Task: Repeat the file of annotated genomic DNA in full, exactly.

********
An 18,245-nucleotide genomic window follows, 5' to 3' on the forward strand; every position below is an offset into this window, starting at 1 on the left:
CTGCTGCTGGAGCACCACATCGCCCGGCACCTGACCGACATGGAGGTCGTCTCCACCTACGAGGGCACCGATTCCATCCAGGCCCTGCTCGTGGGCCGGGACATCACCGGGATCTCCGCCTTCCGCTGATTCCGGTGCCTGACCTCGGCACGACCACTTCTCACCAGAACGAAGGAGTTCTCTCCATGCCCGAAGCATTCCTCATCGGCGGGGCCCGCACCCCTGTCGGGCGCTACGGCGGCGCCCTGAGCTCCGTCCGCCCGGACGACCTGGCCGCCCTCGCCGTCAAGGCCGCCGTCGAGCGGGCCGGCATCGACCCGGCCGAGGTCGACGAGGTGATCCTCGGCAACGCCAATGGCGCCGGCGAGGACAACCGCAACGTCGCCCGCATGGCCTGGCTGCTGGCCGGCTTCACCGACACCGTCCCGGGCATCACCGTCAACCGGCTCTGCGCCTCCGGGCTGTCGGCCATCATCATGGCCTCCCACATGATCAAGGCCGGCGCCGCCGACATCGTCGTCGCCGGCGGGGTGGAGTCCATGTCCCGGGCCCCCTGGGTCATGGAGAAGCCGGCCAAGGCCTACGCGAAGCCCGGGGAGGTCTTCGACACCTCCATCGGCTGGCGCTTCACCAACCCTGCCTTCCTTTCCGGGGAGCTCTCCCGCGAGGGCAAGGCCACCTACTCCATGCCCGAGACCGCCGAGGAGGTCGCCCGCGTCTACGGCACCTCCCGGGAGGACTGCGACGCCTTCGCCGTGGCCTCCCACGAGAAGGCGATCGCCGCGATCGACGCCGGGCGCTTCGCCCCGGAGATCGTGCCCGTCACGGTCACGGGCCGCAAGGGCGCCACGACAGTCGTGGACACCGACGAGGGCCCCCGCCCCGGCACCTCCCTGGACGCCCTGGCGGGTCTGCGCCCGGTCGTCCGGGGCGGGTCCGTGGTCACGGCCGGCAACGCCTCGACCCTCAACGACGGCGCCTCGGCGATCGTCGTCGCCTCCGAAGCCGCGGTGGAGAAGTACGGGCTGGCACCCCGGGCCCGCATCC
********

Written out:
An 18,245-nucleotide genomic window follows, 5' to 3' on the forward strand; every position below is an offset into this window, starting at 1 on the left:
CTGCTGCTGGAGCACCACATCGCCCGGCACCTGACCGACATGGAGGTCGTCTCCACCTACGAGGGCACCGATTCCATCCAGGCCCTGCTCGTGGGCCGGGACATCACCGGGATCTCCGCCTTCCGCTGATTCCGGTGCCTGACCTCGGCACGACCACTTCTCACCAGAACGAAGGAGTTCTCTCCATGCCCGAAGCATTCCTCATCGGCGGGGCCCGCACCCCTGTCGGGCGCTACGGCGGCGCCCTGAGCTCCGTCCGCCCGGACGACCTGGCCGCCCTCGCCGTCAAGGCCGCCGTCGAGCGGGCCGGCATCGACCCGGCCGAGGTCGACGAGGTGATCCTCGGCAACGCCAATGGCGCCGGCGAGGACAACCGCAACGTCGCCCGCATGGCCTGGCTGCTGGCCGGCTTCACCGACACCGTCCCGGGCATCACCGTCAACCGGCTCTGCGCCTCCGGGCTGTCGGCCATCATCATGGCCTCCCACATGATCAAGGCCGGCGCCGCCGACATCGTCGTCGCCGGCGGGGTGGAGTCCATGTCCCGGGCCCCCTGGGTCATGGAGAAGCCGGCCAAGGCCTACGCGAAGCCCGGGGAGGTCTTCGACACCTCCATCGGCTGGCGCTTCACCAACCCTGCCTTCCTTTCCGGGGAGCTCTCCCGCGAGGGCAAGGCCACCTACTCCATGCCCGAGACCGCCGAGGAGGTCGCCCGCGTCTACGGCACCTCCCGGGAGGACTGCGACGCCTTCGCCGTGGCCTCCCACGAGAAGGCGATCGCCGCGATCGACGCCGGGCGCTTCGCCCCGGAGATCGTGCCCGTCACGGTCACGGGCCGCAAGGGCGCCACGACAGTCGTGGACACCGACGAGGGCCCCCGCCCCGGCACCTCCCTGGACGCCCTGGCGGGTCTGCGCCCGGTCGTCCGGGGCGGGTCCGTGGTCACGGCCGGCAACGCCTCGACCCTCAACGACGGCGCCTCGGCGATCGTCGTCGCCTCCGAAGCCGCGGTGGAGAAGTACGGGCTGGCACCCCGGGCCCGCATCC